Chapter 4 – Making the Decision – The Takeoff

If you haven’t read the previous articles, I will summarize it for you: we started with a fascinating fundraising, we then completed a deal in which the hidden difficulties became apparent to us and taught us a lot, and lastly, we delivered eight apartments to our investors. Now, we are standing at the finish line and the funds are starting to flow into the bank account, and I’ve become, Gal Rubin, the real estate developer.

But no, for me we weren’t done yet. It was clear to me that this product was working, so, for me, this deal was just the beginning.

• Because I gave up profits in order to produce the most profitable investment for the clients, so they would trust me, and so it would give me the opportunity to learn and create a better financial future for them.
• Because, while I did find one good deal, for it to be a business, I needed to produce a series of these kinds of deals, that would create this kind of profit constantly (my target at first was five deals a year – that meant one every two months and a bit)
• Because the profitability model needed to change completely, and suddenly the apartments would be a little more expensive to investors – yes friends, the business owner also needs to make a profit.
• Because finding six buyers is difficult, but for it to be a business, you have to find six buyers every month and that makes it much harder.
• Because with great power comes great responsibility, especially when you handle other people’s finances.

Then, I found myself at a decision junction; is there enough “meat” here to start a business?
Is it at all possible to increase it, by acquiring more assets and clients?

I remember that, while I was thinking to myself “where is this going?”, I got a phone call from one of our realtors. He told me that another floor in the building we had the first deal in, was for sale. I started checking prices, building a quick business plan, and looking at this deal in particular, while repressing the desire to make a decision about the business.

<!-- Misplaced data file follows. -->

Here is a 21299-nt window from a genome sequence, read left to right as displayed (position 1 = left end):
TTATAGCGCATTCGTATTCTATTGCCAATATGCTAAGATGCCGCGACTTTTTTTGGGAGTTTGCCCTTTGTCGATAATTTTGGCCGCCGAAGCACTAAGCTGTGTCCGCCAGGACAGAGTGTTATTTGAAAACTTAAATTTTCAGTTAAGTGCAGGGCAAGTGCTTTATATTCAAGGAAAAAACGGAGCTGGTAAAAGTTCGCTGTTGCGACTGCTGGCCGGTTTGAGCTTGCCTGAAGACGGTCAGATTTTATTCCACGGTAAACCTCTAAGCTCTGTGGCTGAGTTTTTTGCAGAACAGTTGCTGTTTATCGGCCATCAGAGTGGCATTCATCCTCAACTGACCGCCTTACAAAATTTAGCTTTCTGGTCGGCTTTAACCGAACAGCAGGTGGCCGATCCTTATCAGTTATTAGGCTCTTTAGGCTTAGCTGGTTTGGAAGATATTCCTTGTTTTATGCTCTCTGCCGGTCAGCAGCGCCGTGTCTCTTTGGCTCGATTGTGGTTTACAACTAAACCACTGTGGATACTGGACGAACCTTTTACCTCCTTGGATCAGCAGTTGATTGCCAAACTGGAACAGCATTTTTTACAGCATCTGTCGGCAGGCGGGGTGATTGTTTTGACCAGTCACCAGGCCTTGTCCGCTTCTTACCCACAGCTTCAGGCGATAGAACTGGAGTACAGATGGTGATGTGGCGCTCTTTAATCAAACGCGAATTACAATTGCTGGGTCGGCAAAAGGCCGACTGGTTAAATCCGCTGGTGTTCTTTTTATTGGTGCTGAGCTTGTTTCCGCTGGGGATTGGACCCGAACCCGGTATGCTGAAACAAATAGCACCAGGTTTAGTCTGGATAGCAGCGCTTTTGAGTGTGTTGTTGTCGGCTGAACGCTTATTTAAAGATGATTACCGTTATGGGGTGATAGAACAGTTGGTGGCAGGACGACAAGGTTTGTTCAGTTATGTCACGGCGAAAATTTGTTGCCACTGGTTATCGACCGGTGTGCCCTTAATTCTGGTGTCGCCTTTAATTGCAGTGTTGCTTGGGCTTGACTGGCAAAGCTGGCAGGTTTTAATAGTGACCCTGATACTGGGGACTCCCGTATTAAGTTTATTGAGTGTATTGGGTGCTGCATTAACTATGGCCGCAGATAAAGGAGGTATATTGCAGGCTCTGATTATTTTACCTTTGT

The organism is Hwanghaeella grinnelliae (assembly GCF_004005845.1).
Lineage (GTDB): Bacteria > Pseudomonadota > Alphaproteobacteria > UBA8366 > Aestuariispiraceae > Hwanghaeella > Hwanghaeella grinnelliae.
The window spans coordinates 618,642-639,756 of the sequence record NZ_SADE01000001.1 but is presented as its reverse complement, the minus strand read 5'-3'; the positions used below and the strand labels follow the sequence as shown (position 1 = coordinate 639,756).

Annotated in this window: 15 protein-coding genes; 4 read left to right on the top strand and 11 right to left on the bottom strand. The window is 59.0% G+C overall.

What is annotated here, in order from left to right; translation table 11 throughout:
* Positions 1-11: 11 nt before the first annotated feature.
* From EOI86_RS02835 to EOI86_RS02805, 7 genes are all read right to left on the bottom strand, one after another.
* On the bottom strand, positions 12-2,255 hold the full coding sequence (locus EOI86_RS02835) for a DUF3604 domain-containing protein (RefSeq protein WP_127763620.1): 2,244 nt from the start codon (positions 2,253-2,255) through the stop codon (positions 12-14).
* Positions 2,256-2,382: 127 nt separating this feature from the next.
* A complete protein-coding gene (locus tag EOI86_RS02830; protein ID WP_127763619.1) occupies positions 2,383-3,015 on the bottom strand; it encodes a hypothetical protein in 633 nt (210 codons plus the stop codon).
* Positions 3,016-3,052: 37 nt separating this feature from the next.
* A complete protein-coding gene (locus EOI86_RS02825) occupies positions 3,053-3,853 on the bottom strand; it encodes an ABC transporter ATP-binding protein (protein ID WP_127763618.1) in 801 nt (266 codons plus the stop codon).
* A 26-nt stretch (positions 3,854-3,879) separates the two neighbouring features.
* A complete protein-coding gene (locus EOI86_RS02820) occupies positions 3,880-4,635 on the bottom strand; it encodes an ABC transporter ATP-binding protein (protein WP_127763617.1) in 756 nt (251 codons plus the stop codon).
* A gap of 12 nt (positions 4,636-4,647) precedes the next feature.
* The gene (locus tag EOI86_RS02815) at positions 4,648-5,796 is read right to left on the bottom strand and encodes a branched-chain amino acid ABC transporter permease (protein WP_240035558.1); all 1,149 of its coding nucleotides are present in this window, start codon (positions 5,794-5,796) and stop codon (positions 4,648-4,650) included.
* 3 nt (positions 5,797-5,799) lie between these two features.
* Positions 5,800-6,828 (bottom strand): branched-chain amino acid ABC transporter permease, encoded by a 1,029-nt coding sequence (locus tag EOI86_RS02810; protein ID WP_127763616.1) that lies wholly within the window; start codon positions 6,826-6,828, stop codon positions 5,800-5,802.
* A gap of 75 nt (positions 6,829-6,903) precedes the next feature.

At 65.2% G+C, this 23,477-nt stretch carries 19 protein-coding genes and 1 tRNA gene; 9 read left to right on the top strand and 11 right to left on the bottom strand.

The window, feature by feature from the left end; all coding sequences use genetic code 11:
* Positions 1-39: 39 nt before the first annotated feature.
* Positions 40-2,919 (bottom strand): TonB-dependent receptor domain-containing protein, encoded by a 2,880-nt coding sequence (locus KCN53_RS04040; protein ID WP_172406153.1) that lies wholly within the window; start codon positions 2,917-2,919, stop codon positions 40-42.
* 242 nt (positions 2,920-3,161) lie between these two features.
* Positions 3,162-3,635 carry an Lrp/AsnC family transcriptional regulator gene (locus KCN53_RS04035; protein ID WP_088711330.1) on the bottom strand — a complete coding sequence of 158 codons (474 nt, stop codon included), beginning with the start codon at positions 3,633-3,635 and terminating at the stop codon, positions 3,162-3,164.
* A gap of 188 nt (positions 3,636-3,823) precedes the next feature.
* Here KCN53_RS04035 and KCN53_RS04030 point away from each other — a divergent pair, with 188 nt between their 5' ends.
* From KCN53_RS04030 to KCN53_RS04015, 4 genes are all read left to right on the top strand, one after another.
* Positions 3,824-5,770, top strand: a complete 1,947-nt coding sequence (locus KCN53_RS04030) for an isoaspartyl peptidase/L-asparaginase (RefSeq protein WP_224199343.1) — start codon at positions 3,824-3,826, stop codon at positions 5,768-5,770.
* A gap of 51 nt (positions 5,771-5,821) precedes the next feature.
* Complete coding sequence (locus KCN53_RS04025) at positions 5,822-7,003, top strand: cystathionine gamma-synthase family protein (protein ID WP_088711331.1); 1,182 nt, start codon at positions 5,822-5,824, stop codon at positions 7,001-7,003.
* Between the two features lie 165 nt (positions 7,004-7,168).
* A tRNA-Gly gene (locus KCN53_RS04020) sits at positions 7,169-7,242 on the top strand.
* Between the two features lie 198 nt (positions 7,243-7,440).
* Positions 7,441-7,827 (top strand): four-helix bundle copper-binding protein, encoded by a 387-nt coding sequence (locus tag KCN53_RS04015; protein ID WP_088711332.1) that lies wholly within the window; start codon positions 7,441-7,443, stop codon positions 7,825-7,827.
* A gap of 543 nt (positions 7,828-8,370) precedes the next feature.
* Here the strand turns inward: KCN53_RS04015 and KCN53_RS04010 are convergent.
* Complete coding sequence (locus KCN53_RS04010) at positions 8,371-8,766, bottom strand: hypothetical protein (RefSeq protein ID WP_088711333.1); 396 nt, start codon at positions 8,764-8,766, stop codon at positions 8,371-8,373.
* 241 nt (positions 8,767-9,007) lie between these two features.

Looking back, I would say that I was procrastinating making this big decision. At the time, though, I called it “being present in the moment” and “going with the flow”, but that’s what a procrastinator would say.

I found an amazing couple, who could purchase the project by themselves. A total of two additional apartments, and I already know the building, and the scope of the transaction is small, so I am very comfortable with the deal.
But even in my business meetings with them, I’m still thinking about the decision. After all, every customer who comes in and trusts us, expects this thing to continue to grow.

Another deal, and another deal. Things are going well, and then I understand, the business has been set up and it works. Now I have to stop and set more precise goals and objectives, so that I can plan the progress of the business and take a critical look to the results and outcomes of the business.

That way, without stopping and officially saying that the business was set up, Pro Greece officially sets off. Since then, we have built about 100 residential apartments in Thessaloniki for our clients and have proceeded to manage them for short and long term.

This article is the epilogue for this whole stage: the dilemmas, the concerns, the thoughts that accompanied me when it all started and how the decisions were made.
The fifth article will begin a new chapter on which I would like to talk to you about product design.

Until then,
Gal Rubin